What sporting, concert or historical event would you have liked to witness?

Posted: March 14, 2017 in History, Music, Opinion, Rock Music, Sports
So I was having a conversation with a friend the other day and the subject of time travel came up. This is not a surprise because it fascinates the hell out of me and I enjoy discussing it. You realize there is nothing in the laws of physics to prevent time travel, don’t you? It may be extremely difficult to put into practice, but it is not impossible. You know how jets can exceed the speed of sound? That “BOOM” you hear is the sound of the plane breaking the sound barrier. Then, when you look up the jet is way ahead of the sound, right? Now imagine a jet that could exceed the speed of light. I know, doesn’t sound plausible but neither did airplanes, the internet or Donald Trump back in 1850. Anyway, since the jet was faster than light you’d look up and see its image but the jet would actually be somewhere farther ahead. Still with me? Now imagine that same jet flying in a big circle. Soon the occupants would see themselves up ahead, but in an earlier time. And the bigger the circle the farther back in time the jet up ahead would be. Make sense? OK, sorry to ramble, but the conversation soon turned to what historical events we’d love to go back and witness, and eventually to this blog. Let us commence . . .


Sure, seeing The Beatles on Ed Sullivan live or maybe even being at Sun Studios the day the Million Dollar Quartet jammed would’ve been great. But my choice would be going to a show at The Cavern Club on 10 Matthew Street, Liverpool, in the early summer of 1963. The Beatles performed 292 times at the club in 1961, 1962 and 1963, culminating in a final appearance there on August 3rd, 1963—one month after the group recorded “She Loves You”, and 6-months before their first trip to the United States in February of ’64. The Cavern Club is where The Beatles partied, lived, and where they honed their craft. Being there just one night, just before they burst upon the world, would be amazing.

Note: There’s a wall sculpture that hangs on Mathew Street today with words that say simply, “Four Lads Who Shook the World.” Someday I hope to see it.


I’ve been lucky enough to have attended the Final 4, the World Series and the NBA All-Star Game. I also saw Hank Aaron tie Babe Ruth’s career home run record. On a embarrassing note, I had tickets to the NBA Dunk Contest the year Michael Jordan and Dominique Wilkins went at it but missed it due to circumstances I won’t go into here. Note: I went into it here. Still, if I had to pick it would have to be the college basketball championship game in which UCLA center Bill Walton was nearly perfect,  scoring 44 points on 21-of-22 shooting as his Bruins topped Memphis State. Walton was my favorite player, a team guy, and a joy to watch. Sorry, Magic and Wilt.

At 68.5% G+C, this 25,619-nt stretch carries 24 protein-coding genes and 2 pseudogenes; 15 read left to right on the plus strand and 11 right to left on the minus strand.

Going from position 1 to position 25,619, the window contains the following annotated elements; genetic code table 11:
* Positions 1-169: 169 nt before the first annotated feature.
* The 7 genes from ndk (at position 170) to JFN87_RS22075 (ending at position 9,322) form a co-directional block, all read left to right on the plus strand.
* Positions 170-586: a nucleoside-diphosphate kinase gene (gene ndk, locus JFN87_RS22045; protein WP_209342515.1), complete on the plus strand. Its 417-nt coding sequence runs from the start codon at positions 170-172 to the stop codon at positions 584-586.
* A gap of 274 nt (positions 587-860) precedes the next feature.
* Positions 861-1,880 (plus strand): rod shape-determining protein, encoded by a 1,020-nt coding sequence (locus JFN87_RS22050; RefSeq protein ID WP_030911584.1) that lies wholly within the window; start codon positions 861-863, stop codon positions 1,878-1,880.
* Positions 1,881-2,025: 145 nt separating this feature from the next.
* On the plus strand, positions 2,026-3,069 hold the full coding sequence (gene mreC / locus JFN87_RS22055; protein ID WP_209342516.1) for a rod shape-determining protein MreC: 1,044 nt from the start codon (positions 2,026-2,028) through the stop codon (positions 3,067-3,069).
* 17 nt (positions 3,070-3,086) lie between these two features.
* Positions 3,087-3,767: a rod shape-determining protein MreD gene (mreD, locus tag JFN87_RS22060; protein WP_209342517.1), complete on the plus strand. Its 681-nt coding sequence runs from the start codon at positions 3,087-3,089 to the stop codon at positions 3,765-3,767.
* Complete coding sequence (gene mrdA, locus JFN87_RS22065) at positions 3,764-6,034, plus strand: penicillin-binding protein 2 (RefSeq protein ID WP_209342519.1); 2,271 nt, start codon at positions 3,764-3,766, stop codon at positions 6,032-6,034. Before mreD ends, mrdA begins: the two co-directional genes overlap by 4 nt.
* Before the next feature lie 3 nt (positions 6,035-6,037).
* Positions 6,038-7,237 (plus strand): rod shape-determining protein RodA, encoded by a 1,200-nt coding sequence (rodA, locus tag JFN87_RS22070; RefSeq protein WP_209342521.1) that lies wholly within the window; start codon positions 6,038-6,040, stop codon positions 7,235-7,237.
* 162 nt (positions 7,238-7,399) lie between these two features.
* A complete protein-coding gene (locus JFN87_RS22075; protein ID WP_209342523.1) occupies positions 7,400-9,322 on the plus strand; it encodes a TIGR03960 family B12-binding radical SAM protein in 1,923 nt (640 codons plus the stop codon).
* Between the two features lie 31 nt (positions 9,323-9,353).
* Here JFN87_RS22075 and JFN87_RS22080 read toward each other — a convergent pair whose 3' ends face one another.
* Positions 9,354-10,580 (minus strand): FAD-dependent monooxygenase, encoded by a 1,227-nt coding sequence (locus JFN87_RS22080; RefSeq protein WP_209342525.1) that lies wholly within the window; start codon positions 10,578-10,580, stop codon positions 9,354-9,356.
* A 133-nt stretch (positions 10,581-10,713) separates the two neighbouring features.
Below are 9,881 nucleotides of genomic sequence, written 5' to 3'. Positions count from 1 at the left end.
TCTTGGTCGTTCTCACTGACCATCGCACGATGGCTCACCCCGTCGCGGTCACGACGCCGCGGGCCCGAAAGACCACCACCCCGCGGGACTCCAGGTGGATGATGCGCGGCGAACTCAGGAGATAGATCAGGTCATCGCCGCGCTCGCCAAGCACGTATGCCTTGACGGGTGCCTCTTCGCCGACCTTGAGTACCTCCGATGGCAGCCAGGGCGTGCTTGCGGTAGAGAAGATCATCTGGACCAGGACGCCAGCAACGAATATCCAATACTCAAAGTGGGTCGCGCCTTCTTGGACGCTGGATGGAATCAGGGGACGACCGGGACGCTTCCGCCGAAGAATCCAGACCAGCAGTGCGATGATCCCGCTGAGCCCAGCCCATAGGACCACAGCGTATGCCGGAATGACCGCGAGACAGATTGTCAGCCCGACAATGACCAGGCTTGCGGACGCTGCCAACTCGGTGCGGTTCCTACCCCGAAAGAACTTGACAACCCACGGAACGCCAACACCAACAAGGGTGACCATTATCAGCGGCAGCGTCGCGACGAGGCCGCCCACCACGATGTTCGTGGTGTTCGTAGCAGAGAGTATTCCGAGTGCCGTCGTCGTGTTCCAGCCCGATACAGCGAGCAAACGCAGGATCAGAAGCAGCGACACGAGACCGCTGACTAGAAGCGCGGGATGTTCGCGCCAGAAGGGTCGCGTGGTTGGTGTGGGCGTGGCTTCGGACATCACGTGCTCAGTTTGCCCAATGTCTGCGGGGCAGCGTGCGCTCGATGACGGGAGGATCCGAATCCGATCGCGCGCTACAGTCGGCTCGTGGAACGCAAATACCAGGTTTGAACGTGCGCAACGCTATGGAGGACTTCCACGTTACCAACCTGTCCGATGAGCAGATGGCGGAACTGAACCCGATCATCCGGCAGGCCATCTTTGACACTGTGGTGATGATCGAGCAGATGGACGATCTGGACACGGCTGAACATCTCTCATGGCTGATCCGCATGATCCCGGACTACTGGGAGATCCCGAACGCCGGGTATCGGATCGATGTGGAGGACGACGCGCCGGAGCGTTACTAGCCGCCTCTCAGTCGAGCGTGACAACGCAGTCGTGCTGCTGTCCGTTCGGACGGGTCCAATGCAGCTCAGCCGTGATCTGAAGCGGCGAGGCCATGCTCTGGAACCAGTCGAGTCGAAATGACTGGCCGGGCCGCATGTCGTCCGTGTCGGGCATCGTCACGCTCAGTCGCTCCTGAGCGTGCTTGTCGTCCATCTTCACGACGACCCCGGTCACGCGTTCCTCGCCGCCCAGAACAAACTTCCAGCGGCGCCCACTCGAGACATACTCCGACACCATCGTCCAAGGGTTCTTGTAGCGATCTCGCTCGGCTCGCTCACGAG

Would I have wanted to be there the day Joshua Chamberlain’s troops ran out of ammo at Gettysburg and he made the history changing decision that culminated with him yelling, “BAYONETS!” before leading his troops down Little Round Top? Hells to the yah I would. I’d also love to be there on November 22nd, 1963 so I could either stop John Kennedy’s assassination or at least find out what really happened. Still, if I had but one choice it would be to spend the evening of December 25th, 1776, with General George Washington, the night he made the decision to turn his bedraggled troops around, cross the Delaware, and attack the dreaded Hessians at Trenton, New Jersey. That battle turned around the Revolutionary War. That evening George had read this excerpt from Thomas Paine’s “The Crisis”, published 2-days prior:

“These are the times that try men’s souls. The summer soldier and the sunshine patriot will, in this crisis, shrink from the service of their country; but he that stands by it now, deserves the love and thanks of man and woman. Tyranny, like hell, is not easily conquered; yet we have this consolation with us, that the harder the conflict, the more glorious the triumph.”

And then he attacked, turning the war in our favor. Without George Washington’s courageous decision that night, you may not be where you are right now and reading this blog. I’d have loved to be sitting around the campfire with him that night.

I know there will be many differing opinions, and I’d like to hear them. So, what say you?

  1. Thomas Coleman says:

    Would have loved to have been around for the Big Red Machine.

  2. Thomas Coleman says:

    Yeah I get stories from my dad all the time. At least I have 1990 I guess. History wise I would have loved to have been around the founding fathers just behind the scenes the conversations and alcohol flowing would have been a fascinating experience.

Gimme a holler.

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